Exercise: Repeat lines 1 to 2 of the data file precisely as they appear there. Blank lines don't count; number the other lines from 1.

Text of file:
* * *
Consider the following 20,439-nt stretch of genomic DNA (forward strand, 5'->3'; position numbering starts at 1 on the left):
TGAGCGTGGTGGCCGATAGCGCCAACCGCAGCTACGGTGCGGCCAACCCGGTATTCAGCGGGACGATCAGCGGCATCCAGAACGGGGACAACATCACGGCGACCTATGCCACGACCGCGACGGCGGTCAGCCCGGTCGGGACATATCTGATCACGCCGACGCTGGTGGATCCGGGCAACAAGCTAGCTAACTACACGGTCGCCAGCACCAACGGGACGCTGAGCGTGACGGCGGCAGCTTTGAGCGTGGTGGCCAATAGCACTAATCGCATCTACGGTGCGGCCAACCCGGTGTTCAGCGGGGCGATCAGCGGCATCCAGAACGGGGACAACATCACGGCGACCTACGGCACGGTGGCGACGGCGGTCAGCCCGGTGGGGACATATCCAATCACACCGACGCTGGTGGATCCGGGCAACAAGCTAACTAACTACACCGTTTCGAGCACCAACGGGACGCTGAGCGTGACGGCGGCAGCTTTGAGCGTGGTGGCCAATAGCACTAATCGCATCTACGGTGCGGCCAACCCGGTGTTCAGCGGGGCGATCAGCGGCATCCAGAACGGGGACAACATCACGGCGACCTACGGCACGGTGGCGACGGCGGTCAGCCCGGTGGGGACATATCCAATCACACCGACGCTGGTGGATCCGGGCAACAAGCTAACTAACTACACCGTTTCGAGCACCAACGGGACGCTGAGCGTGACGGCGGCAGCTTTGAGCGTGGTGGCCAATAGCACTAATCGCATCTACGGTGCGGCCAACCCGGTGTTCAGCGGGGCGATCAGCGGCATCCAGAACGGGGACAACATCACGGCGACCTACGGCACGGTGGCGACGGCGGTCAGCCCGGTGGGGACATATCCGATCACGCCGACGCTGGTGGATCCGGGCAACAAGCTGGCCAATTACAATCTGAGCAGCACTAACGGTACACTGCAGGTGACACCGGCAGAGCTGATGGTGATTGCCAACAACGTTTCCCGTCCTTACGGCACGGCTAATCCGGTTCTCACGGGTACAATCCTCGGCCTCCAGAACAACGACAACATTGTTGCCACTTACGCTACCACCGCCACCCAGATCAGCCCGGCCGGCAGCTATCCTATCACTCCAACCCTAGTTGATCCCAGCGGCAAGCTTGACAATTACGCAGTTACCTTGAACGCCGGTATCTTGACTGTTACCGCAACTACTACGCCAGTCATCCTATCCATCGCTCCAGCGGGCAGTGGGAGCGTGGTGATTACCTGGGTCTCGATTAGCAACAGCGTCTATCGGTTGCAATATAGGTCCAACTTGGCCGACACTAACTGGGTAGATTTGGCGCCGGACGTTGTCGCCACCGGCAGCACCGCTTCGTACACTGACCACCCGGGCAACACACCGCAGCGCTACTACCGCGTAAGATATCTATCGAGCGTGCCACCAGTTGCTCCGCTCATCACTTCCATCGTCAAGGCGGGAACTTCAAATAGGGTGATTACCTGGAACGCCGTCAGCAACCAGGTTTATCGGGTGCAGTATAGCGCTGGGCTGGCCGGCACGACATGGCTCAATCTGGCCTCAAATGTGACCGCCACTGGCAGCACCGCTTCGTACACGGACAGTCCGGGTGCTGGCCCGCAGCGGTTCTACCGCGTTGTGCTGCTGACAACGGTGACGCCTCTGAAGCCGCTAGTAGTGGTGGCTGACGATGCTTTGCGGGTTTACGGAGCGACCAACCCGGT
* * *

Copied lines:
Consider the following 20,439-nt stretch of genomic DNA (forward strand, 5'->3'; position numbering starts at 1 on the left):
TGAGCGTGGTGGCCGATAGCGCCAACCGCAGCTACGGTGCGGCCAACCCGGTATTCAGCGGGACGATCAGCGGCATCCAGAACGGGGACAACATCACGGCGACCTATGCCACGACCGCGACGGCGGTCAGCCCGGTCGGGACATATCTGATCACGCCGACGCTGGTGGATCCGGGCAACAAGCTAGCTAACTACACGGTCGCCAGCACCAACGGGACGCTGAGCGTGACGGCGGCAGCTTTGAGCGTGGTGGCCAATAGCACTAATCGCATCTACGGTGCGGCCAACCCGGTGTTCAGCGGGGCGATCAGCGGCATCCAGAACGGGGACAACATCACGGCGACCTACGGCACGGTGGCGACGGCGGTCAGCCCGGTGGGGACATATCCAATCACACCGACGCTGGTGGATCCGGGCAACAAGCTAACTAACTACACCGTTTCGAGCACCAACGGGACGCTGAGCGTGACGGCGGCAGCTTTGAGCGTGGTGGCCAATAGCACTAATCGCATCTACGGTGCGGCCAACCCGGTGTTCAGCGGGGCGATCAGCGGCATCCAGAACGGGGACAACATCACGGCGACCTACGGCACGGTGGCGACGGCGGTCAGCCCGGTGGGGACATATCCAATCACACCGACGCTGGTGGATCCGGGCAACAAGCTAACTAACTACACCGTTTCGAGCACCAACGGGACGCTGAGCGTGACGGCGGCAGCTTTGAGCGTGGTGGCCAATAGCACTAATCGCATCTACGGTGCGGCCAACCCGGTGTTCAGCGGGGCGATCAGCGGCATCCAGAACGGGGACAACATCACGGCGACCTACGGCACGGTGGCGACGGCGGTCAGCCCGGTGGGGACATATCCGATCACGCCGACGCTGGTGGATCCGGGCAACAAGCTGGCCAATTACAATCTGAGCAGCACTAACGGTACACTGCAGGTGACACCGGCAGAGCTGATGGTGATTGCCAACAACGTTTCCCGTCCTTACGGCACGGCTAATCCGGTTCTCACGGGTACAATCCTCGGCCTCCAGAACAACGACAACATTGTTGCCACTTACGCTACCACCGCCACCCAGATCAGCCCGGCCGGCAGCTATCCTATCACTCCAACCCTAGTTGATCCCAGCGGCAAGCTTGACAATTACGCAGTTACCTTGAACGCCGGTATCTTGACTGTTACCGCAACTACTACGCCAGTCATCCTATCCATCGCTCCAGCGGGCAGTGGGAGCGTGGTGATTACCTGGGTCTCGATTAGCAACAGCGTCTATCGGTTGCAATATAGGTCCAACTTGGCCGACACTAACTGGGTAGATTTGGCGCCGGACGTTGTCGCCACCGGCAGCACCGCTTCGTACACTGACCACCCGGGCAACACACCGCAGCGCTACTACCGCGTAAGATATCTATCGAGCGTGCCACCAGTTGCTCCGCTCATCACTTCCATCGTCAAGGCGGGAACTTCAAATAGGGTGATTACCTGGAACGCCGTCAGCAACCAGGTTTATCGGGTGCAGTATAGCGCTGGGCTGGCCGGCACGACATGGCTCAATCTGGCCTCAAATGTGACCGCCACTGGCAGCACCGCTTCGTACACGGACAGTCCGGGTGCTGGCCCGCAGCGGTTCTACCGCGTTGTGCTGCTGACAACGGTGACGCCTCTGAAGCCGCTAGTAGTGGTGGCTGACGATGCTTTGCGGGTTTACGGAGCGACCAACCCGGT